In the release notes for Git 2.2.0, it describes a new option to git push, --signed:

"git push" learned "--signed" push, that allows a push (i.e.
request to update the refs on the other side to point at a new
history, together with the transmission of necessary objects) to be
signed, so that it can be verified and audited, using the GPG
signature of the person who pushed, that the tips of branches at a
public repository really point the commits the pusher wanted to,
without having to "trust" the server.

So it sounds like the data being sent to the server during the push is signed so that the server can verify and log who did the push. In the man pages you can confirm this:

   GPG-sign the push request to update refs on the receiving side, 
   to allow it to be checked by the hooks and/or be logged. See 
   git-receive-pack[1] for the details on the receiving end.

You look in the man pages for git-receive-pack under pre-receive and post-recieve hooks to see exactly how to verify a signed push.

It seems like all of that helps the server verify who is doing the push really is who they say they are.

How does git push --signed help you (the pusher) in not having to "trust" the server? Everything I have seen so far seems to indicate that it helps the server trust you. More importantly, Why are signed commits and signed tags not sufficient to push to an untrusted server? Why do we even need signed pushes?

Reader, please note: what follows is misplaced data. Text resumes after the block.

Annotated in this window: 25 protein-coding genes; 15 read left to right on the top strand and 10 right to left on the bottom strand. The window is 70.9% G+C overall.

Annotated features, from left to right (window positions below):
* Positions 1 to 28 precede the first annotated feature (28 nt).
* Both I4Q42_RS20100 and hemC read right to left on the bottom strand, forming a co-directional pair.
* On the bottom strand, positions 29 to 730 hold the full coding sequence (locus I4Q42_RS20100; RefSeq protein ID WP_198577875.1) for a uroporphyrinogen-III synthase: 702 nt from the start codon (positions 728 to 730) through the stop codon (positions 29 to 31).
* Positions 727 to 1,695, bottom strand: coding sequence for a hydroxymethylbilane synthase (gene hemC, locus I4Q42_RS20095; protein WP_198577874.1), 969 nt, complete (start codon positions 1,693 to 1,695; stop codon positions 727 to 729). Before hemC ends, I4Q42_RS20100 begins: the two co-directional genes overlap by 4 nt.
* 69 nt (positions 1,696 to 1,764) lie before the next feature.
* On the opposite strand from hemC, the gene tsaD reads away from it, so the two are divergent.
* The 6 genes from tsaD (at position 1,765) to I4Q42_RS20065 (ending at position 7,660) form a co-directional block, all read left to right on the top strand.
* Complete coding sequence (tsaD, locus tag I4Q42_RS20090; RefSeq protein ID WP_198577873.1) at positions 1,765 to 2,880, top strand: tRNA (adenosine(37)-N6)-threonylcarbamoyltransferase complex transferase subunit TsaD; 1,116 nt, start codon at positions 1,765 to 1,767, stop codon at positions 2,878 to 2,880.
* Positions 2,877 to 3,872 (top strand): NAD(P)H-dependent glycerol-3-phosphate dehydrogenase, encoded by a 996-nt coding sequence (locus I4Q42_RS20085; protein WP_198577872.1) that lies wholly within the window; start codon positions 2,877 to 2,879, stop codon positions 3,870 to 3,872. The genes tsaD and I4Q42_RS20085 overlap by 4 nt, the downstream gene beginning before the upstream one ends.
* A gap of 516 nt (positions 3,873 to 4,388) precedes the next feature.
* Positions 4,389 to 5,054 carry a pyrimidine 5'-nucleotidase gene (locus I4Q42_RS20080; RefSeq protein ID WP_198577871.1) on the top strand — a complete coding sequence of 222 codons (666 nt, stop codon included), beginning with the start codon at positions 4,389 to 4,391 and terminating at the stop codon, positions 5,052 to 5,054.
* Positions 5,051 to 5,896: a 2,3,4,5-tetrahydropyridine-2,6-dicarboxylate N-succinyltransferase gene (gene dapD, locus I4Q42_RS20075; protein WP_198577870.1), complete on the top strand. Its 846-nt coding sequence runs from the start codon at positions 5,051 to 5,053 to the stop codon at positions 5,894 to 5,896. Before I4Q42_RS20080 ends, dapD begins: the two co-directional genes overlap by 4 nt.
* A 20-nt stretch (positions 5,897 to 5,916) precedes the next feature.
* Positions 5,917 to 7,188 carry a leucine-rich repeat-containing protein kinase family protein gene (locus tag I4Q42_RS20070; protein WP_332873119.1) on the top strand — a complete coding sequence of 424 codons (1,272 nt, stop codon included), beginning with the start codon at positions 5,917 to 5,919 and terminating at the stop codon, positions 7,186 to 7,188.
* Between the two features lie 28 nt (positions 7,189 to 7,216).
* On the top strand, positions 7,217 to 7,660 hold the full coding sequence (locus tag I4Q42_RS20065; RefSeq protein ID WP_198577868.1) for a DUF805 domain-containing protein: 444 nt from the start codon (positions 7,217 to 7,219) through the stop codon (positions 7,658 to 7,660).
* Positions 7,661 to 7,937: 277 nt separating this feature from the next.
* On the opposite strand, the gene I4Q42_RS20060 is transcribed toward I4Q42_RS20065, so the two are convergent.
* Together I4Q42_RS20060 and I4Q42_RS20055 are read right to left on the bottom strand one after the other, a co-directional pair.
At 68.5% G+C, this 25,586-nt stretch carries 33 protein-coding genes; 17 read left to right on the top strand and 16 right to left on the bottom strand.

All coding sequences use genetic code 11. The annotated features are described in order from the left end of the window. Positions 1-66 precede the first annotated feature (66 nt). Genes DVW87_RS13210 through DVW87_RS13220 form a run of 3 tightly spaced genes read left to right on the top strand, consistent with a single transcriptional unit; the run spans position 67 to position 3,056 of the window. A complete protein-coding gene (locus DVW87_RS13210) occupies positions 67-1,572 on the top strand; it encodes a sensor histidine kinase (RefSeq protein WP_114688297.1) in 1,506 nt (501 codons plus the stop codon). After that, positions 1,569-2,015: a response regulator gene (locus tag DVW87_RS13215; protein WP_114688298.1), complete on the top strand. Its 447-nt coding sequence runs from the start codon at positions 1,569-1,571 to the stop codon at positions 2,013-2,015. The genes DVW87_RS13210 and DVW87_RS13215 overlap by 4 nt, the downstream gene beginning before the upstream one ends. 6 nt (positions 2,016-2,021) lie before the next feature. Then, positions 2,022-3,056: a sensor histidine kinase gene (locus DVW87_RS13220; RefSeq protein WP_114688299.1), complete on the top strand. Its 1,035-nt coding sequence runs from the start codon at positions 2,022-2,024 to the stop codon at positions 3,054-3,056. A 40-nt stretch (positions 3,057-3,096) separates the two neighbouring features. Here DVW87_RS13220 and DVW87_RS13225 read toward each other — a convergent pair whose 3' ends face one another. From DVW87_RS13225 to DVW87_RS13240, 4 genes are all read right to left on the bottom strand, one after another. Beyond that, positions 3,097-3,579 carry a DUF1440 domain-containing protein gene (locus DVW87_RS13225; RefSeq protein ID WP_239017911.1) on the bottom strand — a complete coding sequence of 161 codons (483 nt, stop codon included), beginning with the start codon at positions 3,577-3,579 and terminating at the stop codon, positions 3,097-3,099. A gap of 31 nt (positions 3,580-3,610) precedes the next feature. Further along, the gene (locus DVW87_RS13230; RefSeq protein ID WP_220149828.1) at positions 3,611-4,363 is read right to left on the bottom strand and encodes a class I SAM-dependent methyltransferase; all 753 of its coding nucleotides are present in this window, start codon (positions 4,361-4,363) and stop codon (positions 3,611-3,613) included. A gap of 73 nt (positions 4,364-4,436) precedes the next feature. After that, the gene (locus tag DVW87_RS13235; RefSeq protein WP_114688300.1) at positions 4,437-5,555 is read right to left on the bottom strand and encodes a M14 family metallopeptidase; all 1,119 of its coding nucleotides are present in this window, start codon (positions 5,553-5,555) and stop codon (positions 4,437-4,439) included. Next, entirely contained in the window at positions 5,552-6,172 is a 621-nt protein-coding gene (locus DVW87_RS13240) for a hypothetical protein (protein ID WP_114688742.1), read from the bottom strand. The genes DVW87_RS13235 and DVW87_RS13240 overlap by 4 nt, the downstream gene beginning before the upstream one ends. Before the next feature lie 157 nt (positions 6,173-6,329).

Here is an excerpt from the commit message that introduced signed pushes:

While signed tags and commits assert that the objects thusly signed came from you, who signed these objects, there is not a good way to assert that you wanted to have a particular object at the tip of a particular branch. My signing v2.0.1 tag only means I want to call the version v2.0.1, and it does not mean I want to push it out to my 'master' branch---it is likely that I only want it in 'maint', so the signature on the object alone is insufficient.

The only assurance to you that 'maint' points at what I wanted to place there comes from your trust on the hosting site and my authentication with it, which cannot easily audited later.

So even though the commit is signed, you cannot be sure that the author intended that commit to be pushed to the branch master or to the branch super-experimental-feature. Signed pushes allow the server to keep a record of every push event and its signature. This log can then be verified to see that each commit was indeed intended to be on a particular branch.


While signed pushes do allow the server to keep a record of every push event and its signature, it can fail to record the right user, before Git 2.19 (Q3 2018):

"git send-pack --signed" (hence "git push --signed" over the http transport) did not read user ident from the config mechanism to determine whom to sign the push certificate as, which has been corrected.

See commit d067d98 (12 Jun 2018) by Masaya Suzuki (draftcode).
(Merged by Junio C Hamano -- gitster -- in commit 8d3661d, 28 Jun 2018)

builtin/send-pack: populate the default configs

builtin/send-pack didn't call git_default_config, and because of this git push --signed didn't respect the username and email in gitconfig in the HTTP transport.

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